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Prime Minister Hun Sen cuts a ribbon during the inauguration of the Russey Chrum Krom hydropower dam in Koh Kong province
Prime Minister Hun Sen cuts a ribbon during the inauguration of the Russey Chrum Krom hydropower dam in Koh Kong province yesterday. AFP

PM shrugs off dam concerns

Prime Minister Hun Sen used the inauguration of the Russey Chrum Krom dam in Koh Kong province yesterday to extol the virtues of Chinese investment in Cambodia’s infrastructure and dismiss environmental concerns.

The 338-megawatt Russey Chrum Krom hydropower dam is the largest dam built by Chinese companies in Cambodia, where both private and state-owned Chinese firms have invested heavily in the sector in recent years.

“It is the largest hydropower dam in Cambodia if we compare it to previous dams. For us it is the largest dam, but it is small for China,” Hun Sen said, adding that continued large-scale investment in electricity production was necessary for Cambodia to meet its development goals.

“The dam will provide great benefits to both households and businesses,” he added.

China Huadian Hong Kong Limited, a Chinese state-owned firm, invested $558 million to build the dam in 2008.

“The electricity generated from the dam will be sold to the state-owned Electricite du Cambodge for 7.35 cents per kilowatt-hour,” Hun Sen said, saying that it would add $12.5 million per year to the budget.

More than 1,000 senior government officials and villagers, including China’s ambassador Bu Jianguo, attended the opening ceremony yesterday in Koh Kong’s Mondul Seima district.

“In every conversation between myself and Chinese leaders,” Hun Sen said, “I have always appealed for Chinese investors to spend in Cambodia, especially on hydropower dams.”

“Only China has the ability and capital to invest on this scale,” he added.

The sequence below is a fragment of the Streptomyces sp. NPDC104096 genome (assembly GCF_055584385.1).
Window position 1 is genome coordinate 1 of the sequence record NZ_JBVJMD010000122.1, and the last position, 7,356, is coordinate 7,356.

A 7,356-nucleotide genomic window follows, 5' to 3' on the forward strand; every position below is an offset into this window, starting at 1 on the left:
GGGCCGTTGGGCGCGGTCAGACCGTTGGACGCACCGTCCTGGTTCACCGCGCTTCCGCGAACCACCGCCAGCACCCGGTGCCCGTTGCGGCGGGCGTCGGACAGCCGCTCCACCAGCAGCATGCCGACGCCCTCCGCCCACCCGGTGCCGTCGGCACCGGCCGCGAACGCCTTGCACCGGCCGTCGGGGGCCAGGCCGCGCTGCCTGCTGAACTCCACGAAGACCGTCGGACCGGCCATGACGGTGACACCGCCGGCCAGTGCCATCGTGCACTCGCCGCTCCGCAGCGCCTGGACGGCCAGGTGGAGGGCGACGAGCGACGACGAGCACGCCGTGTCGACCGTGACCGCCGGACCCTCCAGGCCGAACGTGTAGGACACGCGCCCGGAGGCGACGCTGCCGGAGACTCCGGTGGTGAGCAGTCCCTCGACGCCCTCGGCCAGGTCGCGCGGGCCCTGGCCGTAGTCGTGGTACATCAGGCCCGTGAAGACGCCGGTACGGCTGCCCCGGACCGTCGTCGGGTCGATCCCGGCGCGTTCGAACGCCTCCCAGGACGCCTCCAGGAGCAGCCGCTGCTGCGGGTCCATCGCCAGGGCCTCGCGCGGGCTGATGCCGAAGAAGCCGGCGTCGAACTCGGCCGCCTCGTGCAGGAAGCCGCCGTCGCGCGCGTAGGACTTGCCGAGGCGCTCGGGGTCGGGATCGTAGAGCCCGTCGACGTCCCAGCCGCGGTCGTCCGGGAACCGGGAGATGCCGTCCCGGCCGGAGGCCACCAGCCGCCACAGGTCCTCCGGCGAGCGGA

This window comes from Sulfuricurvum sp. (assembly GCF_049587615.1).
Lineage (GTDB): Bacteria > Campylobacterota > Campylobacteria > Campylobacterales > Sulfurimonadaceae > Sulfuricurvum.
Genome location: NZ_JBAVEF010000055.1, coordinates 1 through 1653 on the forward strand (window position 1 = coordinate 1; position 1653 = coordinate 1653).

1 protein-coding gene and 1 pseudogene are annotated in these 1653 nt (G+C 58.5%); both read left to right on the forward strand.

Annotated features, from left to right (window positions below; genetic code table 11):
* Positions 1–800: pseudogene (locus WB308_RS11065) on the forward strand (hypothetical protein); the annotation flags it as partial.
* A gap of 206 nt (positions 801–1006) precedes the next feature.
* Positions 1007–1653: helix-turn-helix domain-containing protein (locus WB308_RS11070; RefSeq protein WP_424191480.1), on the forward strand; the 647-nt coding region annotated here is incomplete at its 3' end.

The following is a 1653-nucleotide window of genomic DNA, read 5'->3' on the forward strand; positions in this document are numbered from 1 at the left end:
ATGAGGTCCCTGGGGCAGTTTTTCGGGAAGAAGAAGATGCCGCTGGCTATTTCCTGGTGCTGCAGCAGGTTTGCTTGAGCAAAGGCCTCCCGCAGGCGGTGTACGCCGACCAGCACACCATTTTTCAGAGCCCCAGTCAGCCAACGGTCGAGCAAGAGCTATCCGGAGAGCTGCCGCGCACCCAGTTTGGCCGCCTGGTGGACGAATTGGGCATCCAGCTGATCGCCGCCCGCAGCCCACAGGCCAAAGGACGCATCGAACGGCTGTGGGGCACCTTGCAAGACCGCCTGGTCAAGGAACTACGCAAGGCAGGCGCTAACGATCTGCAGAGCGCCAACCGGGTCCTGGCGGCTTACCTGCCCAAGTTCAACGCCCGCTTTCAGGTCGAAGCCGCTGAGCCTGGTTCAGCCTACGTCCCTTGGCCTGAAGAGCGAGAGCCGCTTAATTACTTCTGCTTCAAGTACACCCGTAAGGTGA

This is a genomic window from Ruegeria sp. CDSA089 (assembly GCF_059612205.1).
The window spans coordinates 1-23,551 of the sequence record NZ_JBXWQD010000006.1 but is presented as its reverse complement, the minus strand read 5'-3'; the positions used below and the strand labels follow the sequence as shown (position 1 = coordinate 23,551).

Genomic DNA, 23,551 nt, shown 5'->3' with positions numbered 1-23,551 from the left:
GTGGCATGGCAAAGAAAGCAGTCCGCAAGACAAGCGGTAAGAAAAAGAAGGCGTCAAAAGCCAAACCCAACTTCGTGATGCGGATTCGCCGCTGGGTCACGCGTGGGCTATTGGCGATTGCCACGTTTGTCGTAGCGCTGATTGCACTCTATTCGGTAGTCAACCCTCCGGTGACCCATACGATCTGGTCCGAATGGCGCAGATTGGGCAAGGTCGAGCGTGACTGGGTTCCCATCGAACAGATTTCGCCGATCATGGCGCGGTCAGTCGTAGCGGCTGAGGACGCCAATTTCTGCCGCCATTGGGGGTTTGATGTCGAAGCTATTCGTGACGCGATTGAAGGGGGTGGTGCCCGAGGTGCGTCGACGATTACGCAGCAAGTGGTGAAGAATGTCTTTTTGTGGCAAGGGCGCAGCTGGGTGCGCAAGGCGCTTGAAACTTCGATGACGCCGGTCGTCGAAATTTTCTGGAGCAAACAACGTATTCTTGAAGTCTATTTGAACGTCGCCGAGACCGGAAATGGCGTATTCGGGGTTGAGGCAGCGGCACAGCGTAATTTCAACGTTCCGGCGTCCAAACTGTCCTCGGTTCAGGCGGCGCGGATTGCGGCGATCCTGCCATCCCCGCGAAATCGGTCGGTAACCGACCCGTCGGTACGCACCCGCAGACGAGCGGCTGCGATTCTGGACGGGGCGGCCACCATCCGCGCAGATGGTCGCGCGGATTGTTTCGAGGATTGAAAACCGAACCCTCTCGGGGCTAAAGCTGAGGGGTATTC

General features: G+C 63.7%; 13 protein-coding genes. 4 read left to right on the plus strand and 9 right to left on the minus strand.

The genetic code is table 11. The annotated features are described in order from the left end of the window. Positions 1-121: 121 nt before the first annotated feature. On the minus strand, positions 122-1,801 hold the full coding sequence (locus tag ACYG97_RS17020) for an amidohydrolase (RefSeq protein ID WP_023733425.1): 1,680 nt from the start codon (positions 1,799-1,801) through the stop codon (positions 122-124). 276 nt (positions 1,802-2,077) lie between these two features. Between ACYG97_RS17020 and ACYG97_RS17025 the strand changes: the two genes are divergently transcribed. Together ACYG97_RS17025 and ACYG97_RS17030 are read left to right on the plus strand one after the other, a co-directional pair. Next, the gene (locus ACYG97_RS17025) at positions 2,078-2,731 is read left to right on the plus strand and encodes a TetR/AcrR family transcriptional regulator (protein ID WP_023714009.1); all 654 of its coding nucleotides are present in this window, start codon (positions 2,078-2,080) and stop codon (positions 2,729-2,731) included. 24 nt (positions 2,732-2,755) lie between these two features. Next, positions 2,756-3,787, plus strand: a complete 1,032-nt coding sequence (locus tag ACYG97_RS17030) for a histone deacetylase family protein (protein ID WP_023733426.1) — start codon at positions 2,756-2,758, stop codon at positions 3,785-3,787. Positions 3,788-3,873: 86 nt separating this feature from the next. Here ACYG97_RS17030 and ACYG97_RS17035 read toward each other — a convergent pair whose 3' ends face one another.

Cambodia relies largely on expensive purchases of electricity from abroad to meet its growing energy needs.

“I also hope that all of the companies that benefit from access to cheaper electricity, including hotels, will use this to increase the salaries of their employees,” Hun Sen said.

The large-scale program of dam-building that began in 2005 has worried environmentalists and local communities in Cambodia that rely on natural resources, such as fisheries, to survive.

Hun Sen was quick to dismiss such environmental concerns during yesterday’s speech.

“Have there ever been development projects in the world that have no environmental impacts? The answer is ‘no’,” he said.

Also in Koh Kong province, the 108-megawatt Stung Cheay Areng dam has met stiff opposition from activists and villagers.

Yem Ponhearith, a spokesman for the opposition Cambodia National Rescue Party, said that while the CNRP supports the development of hydropower dams, there should be more transparency about the environmental impacts.

“Local people become victims because in some places the private companies did not properly respect the contracts and compensation for relocation was not appropriate.”

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